In last year’s Assembly elections, it was in New Delhi that Aam Aadmi Party (AAP) leader Arvind Kejriwal had dealt a body blow to the ruling Congress.
Repeating the proverbial David slaying Goliath story, the underdog Kejriwal defeated three-time chief minister Sheila Dikshit by a margin of over 25,000 votes and paved the way for his party’s spectacular debut in Delhi.
The New Delhi parliamentary constituency rewrote the rules of the power game in Delhi, breaking the stranglehold of the two national parties -- BJP and Congress, turning the contest for Delhi triangular.
This constituency has been represented and contested for by some of the top names in Indian politics, including BJP veteran LK Advani, Congress’ actor-turned-politician Rajesh Khanna, and the Delhi BJP giant Jagmohan.
It consists of areas that represent a cross section of Delhi’s population. From the old Punjabi refugees to government servants and the elite and super rich.
Karol Bagh, Rajinder Nagar, Malviya Nagar, Patel Nagar, RK Puram, Moti Nagar and Greater Kailash, among others are part of the New Delhi Lok Sabha seat.
If the last assembly election results are anything to go by, the AAP is expected to do very well. The fledgling party won seven of the 10 assembly seats that fall under the New Delhi Lok Sabha seat. While the BJP won the remaining three, the ruling Congress had drawn a blank -much to the worry of the sitting Congress MP and Union minister Ajay Maken.
In 2009, at the height of Congress’ hold on Delhi, Maken defeated the BJP’s Vijay Goel by a massive margin of over one lakh votes. Maken, a Congress spokesperson, is all set to be his party’s choice once again as he was the only leader who filed his nomination under the newly introduced primaries system.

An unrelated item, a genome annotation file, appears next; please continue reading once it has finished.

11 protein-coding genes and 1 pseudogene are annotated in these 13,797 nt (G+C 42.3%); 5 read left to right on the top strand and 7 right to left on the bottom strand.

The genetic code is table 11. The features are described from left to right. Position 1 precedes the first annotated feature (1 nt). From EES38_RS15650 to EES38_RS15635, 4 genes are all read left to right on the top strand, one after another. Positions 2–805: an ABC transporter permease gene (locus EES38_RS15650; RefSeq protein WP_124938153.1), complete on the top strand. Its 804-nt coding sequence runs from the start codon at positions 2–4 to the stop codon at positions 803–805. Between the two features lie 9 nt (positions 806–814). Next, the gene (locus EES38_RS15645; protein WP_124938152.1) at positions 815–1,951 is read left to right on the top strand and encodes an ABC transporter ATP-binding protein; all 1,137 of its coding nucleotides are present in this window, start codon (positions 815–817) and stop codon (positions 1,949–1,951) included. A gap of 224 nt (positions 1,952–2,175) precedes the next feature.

The AAP strictly refused to divulge any names that were under consideration for the seat. As far as the BJP is concerned, the names of Subramanian Swamy and Vijay Jolly were doing the rounds.
Even as the AAP has completely written off the challenge by the Congress and made light of the one posed by the BJP, the national parties does not seem to be rattled by the AAP’s popularity.
“Their popularity has definitely been affected. It is not only about this parliamentary constituency but we are going to win all seven. For us, the Congress and AAP both are our main opponents,” said Prabhat Jhat, Delhi in-charge of the BJP.
The Congress leaders pointed out that in Lok Sabha elections, people voted for the candidate rather than party.
But the AAP seemed confident that quitting the government in Delhi over Jan Lokpal would help them. “The recent assembly elections have been a lesson for these political parties as even the Congress stalwarts lost,” said Dilip Pandey, Delhi secretary, AAP.
While some parts of the constituency, especially south Delhi, is plagued by traffic congestion and shortage of parking space, the government employees are more concerned with their paypackages (dearness allowance, etc).
“He (Maken) isn’t approachable and has never held any meetings with us. No work has been done by him in our area,” said DM Narang, general secretary of New Rajinder Nagar RWA.